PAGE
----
I’m a writer, but writing doesn’t pay the bills, and in order to do that I have my own editing/writing services business. Over the years I have dealt with new writers, established authors, prospective students, students ranging from freshmen to doctoral candidates, and business people in a wide range of fields. And more than you’d think, I have at least one experience in every “group” of clients I have mentioned that share a common trait: They use two spaces after a sentence. And this drives me crazy. It hurts my eyes, and not because I’m a grammar snob (trust me, I’m not) but because seeing all the white space, seriously makes my vision blur.
Breaking news for those not in the loop: Using two spaces after any end punctuation is not cool, in fact it’s a problem. But contrary to a lot of what I hear, both jokingly and serious, it is not an “old people” problem. I have just as many younger people doing it, and they don’t want to stop anymore than the people who have been doing it for decades. I don’t consider myself old (I’m 30), but I was taught to use two spaces, and then I had to break this habit in college. It can be done, and you’ll be so much happier when you do get in the habit of the single space. Not because you’re a grammar snob, but because when it comes to submitting things for class, work, or in hopes of being published the people reading your stuff, grammar snobs or not, are going to care. Here is all you need to know about how this problem came to be and why it is a problem, and how to break the habit (I hope).
MYTH #1: It’s Not One Space, It’s Two
All right, let’s start here. Now, when you are using a computer or word processing software it is one space after ending punctuation, not two. This isn’t a trend! I go crazy when I hear that. A trend changes: what is in style now versus last year, what will be in style later. The one space thing is a change, but it’s here to stay, and while many people still use two spaces, it’s actually been one space for quite awhile.
Here’s why. Before computers became so commonplace, people used typewriters. You probably already know this. See with typewriters, two spaces are a must. The rule became obsolete when people started using word processing software however, because the creators/developers of such programs were smart, and made their technology smart. Like autocorrect. Oh my God, sometimes I hate autocorrect. It’s technology trying to think for me, and in being convenient, it can cause problems if I’m not mindful. Well this is the word processing equivalent (assuming you have turned off your program’s autocorrect, otherwise you have two examples of technology trying to be smart and convenient, and sometimes missing the mark entirely).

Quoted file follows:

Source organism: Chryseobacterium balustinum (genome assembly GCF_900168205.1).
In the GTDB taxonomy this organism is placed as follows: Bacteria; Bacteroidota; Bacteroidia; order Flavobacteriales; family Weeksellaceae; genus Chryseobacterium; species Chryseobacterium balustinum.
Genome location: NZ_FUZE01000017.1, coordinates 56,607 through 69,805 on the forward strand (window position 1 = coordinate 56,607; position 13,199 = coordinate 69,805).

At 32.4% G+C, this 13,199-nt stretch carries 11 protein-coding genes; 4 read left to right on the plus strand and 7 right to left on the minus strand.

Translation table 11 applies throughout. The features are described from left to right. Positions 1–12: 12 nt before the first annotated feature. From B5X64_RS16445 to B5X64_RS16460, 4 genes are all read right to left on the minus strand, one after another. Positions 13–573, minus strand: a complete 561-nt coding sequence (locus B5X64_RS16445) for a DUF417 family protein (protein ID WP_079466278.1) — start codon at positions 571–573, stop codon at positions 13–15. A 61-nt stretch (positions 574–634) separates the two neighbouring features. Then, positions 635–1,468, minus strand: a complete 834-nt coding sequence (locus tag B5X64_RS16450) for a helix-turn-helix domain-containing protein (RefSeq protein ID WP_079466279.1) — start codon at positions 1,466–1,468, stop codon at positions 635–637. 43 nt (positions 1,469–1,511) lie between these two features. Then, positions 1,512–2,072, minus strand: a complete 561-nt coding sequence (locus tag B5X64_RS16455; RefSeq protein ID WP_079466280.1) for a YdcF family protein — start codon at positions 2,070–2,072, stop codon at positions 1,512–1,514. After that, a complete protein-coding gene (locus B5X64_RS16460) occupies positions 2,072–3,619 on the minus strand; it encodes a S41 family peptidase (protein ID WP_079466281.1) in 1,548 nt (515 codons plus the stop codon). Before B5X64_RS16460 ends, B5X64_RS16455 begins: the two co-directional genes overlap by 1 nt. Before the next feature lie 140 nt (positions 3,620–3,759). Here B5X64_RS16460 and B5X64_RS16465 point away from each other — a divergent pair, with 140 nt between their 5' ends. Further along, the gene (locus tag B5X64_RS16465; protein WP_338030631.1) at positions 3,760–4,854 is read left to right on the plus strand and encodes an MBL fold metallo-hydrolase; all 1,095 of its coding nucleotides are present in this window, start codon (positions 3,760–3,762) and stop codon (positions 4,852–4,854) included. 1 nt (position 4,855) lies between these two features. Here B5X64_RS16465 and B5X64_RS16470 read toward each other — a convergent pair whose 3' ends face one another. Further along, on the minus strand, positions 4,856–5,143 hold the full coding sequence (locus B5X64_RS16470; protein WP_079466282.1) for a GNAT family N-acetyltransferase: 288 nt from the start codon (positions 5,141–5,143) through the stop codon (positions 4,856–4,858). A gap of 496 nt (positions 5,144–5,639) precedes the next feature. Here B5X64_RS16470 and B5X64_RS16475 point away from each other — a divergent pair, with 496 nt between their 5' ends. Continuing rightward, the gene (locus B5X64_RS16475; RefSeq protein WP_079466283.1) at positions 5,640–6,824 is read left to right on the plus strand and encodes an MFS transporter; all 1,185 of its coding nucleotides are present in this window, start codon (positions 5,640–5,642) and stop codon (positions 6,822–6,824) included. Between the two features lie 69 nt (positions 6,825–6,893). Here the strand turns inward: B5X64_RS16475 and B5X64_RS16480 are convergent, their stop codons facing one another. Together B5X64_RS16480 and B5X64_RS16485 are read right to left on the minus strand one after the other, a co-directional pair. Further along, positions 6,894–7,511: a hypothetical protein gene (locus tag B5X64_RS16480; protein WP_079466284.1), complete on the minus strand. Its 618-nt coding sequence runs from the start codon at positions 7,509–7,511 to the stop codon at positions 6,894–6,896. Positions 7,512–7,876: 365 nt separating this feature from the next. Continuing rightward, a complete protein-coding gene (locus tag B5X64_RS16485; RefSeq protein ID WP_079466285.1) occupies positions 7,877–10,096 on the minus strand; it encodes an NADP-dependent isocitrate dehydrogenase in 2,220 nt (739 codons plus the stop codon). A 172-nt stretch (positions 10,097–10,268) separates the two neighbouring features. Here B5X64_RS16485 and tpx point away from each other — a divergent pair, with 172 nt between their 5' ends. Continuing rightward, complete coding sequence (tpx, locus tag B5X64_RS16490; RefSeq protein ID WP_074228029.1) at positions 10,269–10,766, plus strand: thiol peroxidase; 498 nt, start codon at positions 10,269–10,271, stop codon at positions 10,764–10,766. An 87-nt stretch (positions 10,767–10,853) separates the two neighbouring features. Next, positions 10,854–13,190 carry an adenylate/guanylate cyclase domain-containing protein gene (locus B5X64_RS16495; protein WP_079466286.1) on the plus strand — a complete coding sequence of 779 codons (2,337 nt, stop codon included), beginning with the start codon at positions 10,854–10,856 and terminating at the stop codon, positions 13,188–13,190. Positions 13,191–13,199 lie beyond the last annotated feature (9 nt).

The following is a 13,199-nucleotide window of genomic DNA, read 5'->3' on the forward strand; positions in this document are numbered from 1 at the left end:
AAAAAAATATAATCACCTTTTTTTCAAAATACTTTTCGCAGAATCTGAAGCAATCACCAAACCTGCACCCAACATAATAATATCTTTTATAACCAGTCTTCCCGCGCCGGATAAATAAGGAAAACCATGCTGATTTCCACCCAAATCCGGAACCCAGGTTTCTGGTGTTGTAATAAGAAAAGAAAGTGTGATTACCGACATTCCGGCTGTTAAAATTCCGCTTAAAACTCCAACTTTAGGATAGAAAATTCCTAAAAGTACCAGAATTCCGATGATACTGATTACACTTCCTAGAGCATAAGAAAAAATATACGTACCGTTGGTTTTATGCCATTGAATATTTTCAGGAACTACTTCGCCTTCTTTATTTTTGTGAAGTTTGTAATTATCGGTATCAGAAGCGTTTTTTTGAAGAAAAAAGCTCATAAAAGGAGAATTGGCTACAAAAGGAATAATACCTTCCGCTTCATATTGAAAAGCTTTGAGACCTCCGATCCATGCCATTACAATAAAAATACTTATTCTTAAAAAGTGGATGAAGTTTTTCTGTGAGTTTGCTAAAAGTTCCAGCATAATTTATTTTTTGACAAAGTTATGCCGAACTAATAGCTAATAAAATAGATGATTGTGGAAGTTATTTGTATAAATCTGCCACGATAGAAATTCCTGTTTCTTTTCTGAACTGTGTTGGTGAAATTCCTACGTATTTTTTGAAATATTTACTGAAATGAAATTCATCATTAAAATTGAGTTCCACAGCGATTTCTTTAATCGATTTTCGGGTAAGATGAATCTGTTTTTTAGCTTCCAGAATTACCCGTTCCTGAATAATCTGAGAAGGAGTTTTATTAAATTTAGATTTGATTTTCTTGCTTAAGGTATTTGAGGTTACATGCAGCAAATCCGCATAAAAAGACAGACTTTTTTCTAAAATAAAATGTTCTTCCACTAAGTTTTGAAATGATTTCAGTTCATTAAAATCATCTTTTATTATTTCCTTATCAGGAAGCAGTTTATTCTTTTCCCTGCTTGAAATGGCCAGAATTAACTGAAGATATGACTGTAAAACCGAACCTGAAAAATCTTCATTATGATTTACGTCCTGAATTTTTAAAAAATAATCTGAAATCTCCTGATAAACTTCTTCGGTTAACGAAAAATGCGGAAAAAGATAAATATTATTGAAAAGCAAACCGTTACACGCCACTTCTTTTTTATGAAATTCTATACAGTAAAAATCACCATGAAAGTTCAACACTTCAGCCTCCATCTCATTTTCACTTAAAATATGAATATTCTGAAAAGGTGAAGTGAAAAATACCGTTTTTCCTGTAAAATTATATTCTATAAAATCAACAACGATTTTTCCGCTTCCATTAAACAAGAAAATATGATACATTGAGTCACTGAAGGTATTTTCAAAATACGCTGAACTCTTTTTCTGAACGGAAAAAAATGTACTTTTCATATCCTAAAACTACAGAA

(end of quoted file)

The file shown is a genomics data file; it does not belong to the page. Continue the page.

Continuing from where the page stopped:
Since programs such as Word, WordPerfect, etc. already allow for the extra space after a period, if you add an additional/second space there is too much space between sentences and the result it something looking kind of funky, but I’ll get more into that in a minute.
MYTH #2: Using Two Spaces Is An “Old People” Problem (You Know Those Aged 40+)
Some people say this jokingly, and others are completely serious when they say that this is a problem that is reserved for those who were born before 1975. I think this misconception stems from the whole typewriter thing, because how many people under the age of 40 first learned typing on a typewriter? But I promise you, I have as many twenty-somethings make this mistake as I do fifty-somethings. It is not an indicator of age, it is just an indicator of ignorance (and I say this without any negative connotations, people who truly didn’t know this had changed) or stubbornness (people who call this a trend and decide it’s not worth changing how they type).
Two years ago, I was working on a freshman’s composition paper and they used two spaces after every sentence. Whenever I work on something, I don’t just edit the paper, but I do a write-up and discuss the mistakes made repeatedly and explain the rule in a way that is easy to understand. I talked about how you’re not supposed to use two spaces, and I thought that would be it. He contacted me a week later upset because he received a low grade for the paper. At first, I was like, “Huh? What happened?” It was a personal write-up, no research or citations, and I took care of the mechanics and formatting, and his ideas and organization in the essay were good. He sent me his paper, and I immediately knew what happened.